Weight Enumeration for Convolutional Codes

Grants and Contracts Details


Intellectual Merit Statement: The proposed research aims at deepethng the mathematical theory of convolutional codes. This class of codes forms one of the major players in many communication schemes, mainly in deep space communication and other wireless data transmission schemes. This leads to a continuing need of a thorough mathematical theory in order to design codes with excellent performance. The error-correcting quality of a code can be measured by a variety of distance parameters that have been introduced in the engineering-oriented literature. The main idea of the proposed research is the investigation of convolutional codes based on the weight adjacency matrix, a single parameter that carries, among other things, all those different distance measures. So far two major theorems have been established by the P1: a MacWilliams Identity Theorem stating that the weight adjacency matrix of a code fully determines that of the dual code and a theorem stating that codes without non-zero constant codewords and sharing the same weight adjacency matrix are monomially equivalent. These results open up new directions in convolutional coding theory. For instance, only now self- dual codes can be studied theoretically. This and other consequences of the MacWilliams Identity will be explored in the first subproject of the proposed research. So far, only few individual examples of self-dual convolutional codes are known and no algebraic approach has been undertaken. The obvious fact that the weight adjacency matrix of a self-dual code is invariant under the MacWilliams transformation combined with the PT's detailed knowledge about that matrix will be crucial, if not indispensable, for pursuing this project. In addition, the close link between self-dual convolutional codes and self-dual block codes obtained by tail-biting will play a crucial role. It can be expected that, conversely, positive results will also have an impact on the theory of sell-dual tail-biting block codes. Furthermore, as yet another application of the MacWilliams Identity it is planned to explore the methods developed so far for minimal tail-biting trellises for block codes. It can be expected that positive results will also have an impact on minimal trellises for convolutional codes.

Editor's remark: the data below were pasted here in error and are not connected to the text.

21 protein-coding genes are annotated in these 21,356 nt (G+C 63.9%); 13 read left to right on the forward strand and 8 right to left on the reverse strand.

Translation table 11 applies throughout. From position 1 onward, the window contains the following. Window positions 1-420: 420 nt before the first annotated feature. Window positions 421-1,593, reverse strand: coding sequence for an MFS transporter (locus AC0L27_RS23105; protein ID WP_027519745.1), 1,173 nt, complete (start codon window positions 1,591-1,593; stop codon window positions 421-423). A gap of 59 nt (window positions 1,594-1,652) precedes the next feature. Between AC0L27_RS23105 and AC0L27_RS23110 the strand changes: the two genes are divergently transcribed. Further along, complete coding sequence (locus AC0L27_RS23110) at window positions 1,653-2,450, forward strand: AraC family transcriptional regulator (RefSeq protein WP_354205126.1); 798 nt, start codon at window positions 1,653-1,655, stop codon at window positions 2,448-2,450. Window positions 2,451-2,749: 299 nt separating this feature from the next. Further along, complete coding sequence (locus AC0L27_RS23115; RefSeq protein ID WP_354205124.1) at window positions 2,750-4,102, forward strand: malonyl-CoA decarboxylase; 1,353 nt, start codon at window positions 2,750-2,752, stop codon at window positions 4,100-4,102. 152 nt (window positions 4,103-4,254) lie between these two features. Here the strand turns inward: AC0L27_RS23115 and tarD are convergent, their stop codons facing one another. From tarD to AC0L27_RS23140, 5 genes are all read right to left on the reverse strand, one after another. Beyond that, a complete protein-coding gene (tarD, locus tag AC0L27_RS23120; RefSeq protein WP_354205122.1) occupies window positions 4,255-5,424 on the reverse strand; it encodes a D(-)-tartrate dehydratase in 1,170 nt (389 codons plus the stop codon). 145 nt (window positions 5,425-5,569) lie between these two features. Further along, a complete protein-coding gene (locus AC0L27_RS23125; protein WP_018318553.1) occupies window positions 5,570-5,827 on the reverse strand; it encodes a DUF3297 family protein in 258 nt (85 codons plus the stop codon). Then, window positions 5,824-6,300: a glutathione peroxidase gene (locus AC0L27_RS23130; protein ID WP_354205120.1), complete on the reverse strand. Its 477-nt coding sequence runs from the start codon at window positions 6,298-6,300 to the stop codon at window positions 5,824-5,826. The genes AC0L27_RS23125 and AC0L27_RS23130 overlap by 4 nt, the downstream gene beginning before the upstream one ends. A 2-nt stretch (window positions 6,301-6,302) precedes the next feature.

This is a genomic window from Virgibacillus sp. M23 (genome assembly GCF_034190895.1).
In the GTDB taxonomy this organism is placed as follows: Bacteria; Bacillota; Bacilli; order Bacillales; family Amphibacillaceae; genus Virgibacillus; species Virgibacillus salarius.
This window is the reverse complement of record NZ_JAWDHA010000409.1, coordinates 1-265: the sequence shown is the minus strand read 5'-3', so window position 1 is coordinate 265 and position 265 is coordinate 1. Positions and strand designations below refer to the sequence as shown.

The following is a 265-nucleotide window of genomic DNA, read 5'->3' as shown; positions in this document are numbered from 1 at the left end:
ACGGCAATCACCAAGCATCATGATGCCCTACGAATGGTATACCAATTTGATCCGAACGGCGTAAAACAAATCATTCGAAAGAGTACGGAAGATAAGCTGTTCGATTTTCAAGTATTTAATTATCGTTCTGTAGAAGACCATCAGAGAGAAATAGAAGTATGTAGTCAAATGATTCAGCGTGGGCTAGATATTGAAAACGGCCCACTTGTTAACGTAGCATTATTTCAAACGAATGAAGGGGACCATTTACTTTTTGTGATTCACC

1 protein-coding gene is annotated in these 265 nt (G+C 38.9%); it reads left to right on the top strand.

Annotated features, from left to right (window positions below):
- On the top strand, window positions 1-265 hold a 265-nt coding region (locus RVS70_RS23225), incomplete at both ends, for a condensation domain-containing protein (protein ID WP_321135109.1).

Effective start/end date10/1/099/30/13


  • National Science Foundation: $183,418.00


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